"But he was an amazing technical coach. I think he used to just sit at home and think of ways to get people to do triple jumps, all the time. That's why I felt like I needed to write the song in the first place, because he gave me all my technical background and also kind of molded me and shaped me and guided me into the style of skater that I am. Yeah, he was a technical coach who could really get the best out of people he coached, and I mean, he took people where, you know, you wouldn't think they had a lot of potential, and he would make them into national champions, like novice and junior national champions. He could get so much out of a skater that you could never imagine."

The departure of such a principal figure felt like the removal of bedrock, so the two minutes, 15 seconds of music Radford titled "Tribute" stayed close in consciousness thereafter. By late 2008, he had arranged it himself on a computer program and thought he might skate to it in singles even as he trained mostly in pairs. Friends would hear it and suggest he skate to it, but there's a long trek from that notion to turning up at an Olympics -- in pairs-skating haven Russia -- with your name on the scoreboard as the composer. The marriage of music and program might be as complex as a marriage of person and person. For various reasons, the idea receded.

Radford and Duhamel ultimately succeeded -- a bronze medal at the world championships, three Canadian national championships -- so he found the means to seek professional orchestration, and he did what people have done throughout history: He went to Google. He typed in "composer" and "orchestrator" and "Montreal," and the name "Louis Babin" popped up first. Come April 2013, Radford and Duhamel and their choreographer and one of their three coaches went to hear Babin's work through a 16-piece orchestra.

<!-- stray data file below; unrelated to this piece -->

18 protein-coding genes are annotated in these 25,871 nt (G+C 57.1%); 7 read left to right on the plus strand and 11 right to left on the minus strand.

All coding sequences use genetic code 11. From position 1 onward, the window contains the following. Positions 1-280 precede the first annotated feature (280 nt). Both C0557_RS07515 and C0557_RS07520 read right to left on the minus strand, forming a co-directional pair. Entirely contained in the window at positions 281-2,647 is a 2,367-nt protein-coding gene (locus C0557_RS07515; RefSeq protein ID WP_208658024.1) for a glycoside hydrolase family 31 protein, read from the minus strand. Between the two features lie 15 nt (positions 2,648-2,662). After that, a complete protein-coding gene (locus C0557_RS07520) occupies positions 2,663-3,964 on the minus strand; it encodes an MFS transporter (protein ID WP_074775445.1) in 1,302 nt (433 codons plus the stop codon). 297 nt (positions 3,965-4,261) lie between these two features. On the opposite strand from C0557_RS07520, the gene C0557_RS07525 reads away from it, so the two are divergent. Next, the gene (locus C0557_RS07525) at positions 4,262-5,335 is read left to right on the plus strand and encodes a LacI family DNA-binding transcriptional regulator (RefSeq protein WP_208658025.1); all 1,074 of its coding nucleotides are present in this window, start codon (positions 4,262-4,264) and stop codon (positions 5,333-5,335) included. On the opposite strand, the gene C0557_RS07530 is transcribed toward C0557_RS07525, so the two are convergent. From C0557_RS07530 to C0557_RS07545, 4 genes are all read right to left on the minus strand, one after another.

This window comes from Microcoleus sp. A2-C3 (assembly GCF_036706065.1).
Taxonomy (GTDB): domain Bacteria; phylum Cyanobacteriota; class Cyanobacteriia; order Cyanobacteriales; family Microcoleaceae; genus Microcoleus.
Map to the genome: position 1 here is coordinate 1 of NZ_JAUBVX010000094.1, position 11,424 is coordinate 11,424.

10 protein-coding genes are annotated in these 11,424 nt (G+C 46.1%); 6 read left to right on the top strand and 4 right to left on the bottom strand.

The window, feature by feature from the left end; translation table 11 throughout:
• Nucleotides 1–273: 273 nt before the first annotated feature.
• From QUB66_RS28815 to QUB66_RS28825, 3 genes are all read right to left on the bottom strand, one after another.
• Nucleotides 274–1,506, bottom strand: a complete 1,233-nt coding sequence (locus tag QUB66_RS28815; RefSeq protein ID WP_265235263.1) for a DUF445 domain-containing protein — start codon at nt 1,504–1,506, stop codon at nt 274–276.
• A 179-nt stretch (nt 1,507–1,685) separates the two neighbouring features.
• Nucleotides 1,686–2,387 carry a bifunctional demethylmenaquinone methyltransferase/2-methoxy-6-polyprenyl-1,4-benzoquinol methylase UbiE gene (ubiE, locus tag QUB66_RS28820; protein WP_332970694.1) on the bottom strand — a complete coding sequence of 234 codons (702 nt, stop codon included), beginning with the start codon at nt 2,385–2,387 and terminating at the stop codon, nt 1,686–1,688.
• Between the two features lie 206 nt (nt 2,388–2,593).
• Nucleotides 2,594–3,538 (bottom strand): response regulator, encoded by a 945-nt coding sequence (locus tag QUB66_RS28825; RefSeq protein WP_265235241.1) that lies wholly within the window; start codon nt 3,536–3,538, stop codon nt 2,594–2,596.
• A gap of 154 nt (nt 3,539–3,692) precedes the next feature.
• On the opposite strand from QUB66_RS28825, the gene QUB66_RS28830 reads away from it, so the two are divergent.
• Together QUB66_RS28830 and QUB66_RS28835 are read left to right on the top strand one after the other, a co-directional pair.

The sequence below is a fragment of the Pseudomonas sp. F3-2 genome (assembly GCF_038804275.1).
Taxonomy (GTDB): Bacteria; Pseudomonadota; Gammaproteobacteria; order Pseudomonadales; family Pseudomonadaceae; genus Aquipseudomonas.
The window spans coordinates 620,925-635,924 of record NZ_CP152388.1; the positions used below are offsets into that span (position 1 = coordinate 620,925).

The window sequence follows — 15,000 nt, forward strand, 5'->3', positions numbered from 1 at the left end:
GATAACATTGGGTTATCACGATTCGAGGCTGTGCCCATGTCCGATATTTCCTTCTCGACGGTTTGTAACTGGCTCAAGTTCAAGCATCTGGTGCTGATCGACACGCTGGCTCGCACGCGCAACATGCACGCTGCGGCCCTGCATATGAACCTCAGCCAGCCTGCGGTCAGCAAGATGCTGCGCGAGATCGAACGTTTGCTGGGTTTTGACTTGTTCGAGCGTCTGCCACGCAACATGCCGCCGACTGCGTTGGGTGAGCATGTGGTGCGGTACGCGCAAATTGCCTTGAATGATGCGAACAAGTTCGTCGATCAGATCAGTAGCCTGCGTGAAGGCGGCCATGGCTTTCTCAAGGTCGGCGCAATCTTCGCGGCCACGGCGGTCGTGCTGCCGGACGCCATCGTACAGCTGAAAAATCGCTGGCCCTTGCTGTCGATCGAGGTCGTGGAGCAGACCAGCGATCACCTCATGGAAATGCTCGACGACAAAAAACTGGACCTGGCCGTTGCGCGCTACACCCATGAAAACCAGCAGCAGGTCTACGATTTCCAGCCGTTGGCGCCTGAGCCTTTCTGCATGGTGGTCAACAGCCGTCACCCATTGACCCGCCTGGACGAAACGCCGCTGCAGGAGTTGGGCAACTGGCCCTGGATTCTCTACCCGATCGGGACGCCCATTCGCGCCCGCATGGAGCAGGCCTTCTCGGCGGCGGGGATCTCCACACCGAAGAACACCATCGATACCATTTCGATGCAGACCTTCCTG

Duhamel feared having to tell Radford that "Tribute" didn't work for her, while Radford feared playing bulldozer. His top priority, he said, would be whatever dovetailed with their program regardless of composer. "You know, up to that point in my life, we had just won our world medal, and standing on that podium was one of the most incredible moments of my life, and then hearing the orchestra play the piece for the very first time . . . Instantly we knew it was going to work. And it was just like, we all had chills and it was amazing to hear for the very first time, have one of my pieces played by live instruments other than me on the piano. And oh my god, it was amazing. It was incredible."

Ten months thereafter, the Olympics became their fifth competition skating to music Radford intended as "melancholic and inspiring at the same time." "Tribute" accompanied their short program in the team and pairs competitions, and if a skater always risks public humiliation by trying something delicate, then a skater-composer surely doubles said risk. With all that risk accepted and surmounted, Radford got to the "very, very end" of the pairs short program, as he put it, and he thought about Wirtz. "I kind of pictured his face and, you know, so much is happening at the moment, I can't just sit there, I'm not just thinking only one thing," Radford said. "But you know, there was a moment when I just thought about everything that it meant. Just had a moment on the ice," almost eight years on from the notes and the colors of the grief.

He had become another of those reminders that the Olympics bring find surprises, another of those reasons we still watch the Olympics. We watch for the competition, of course, and for the inspiration of hardship overcome, sure, and for the internationalism, certainly, but also for the sight and sound of human talent you might even deem outrageous.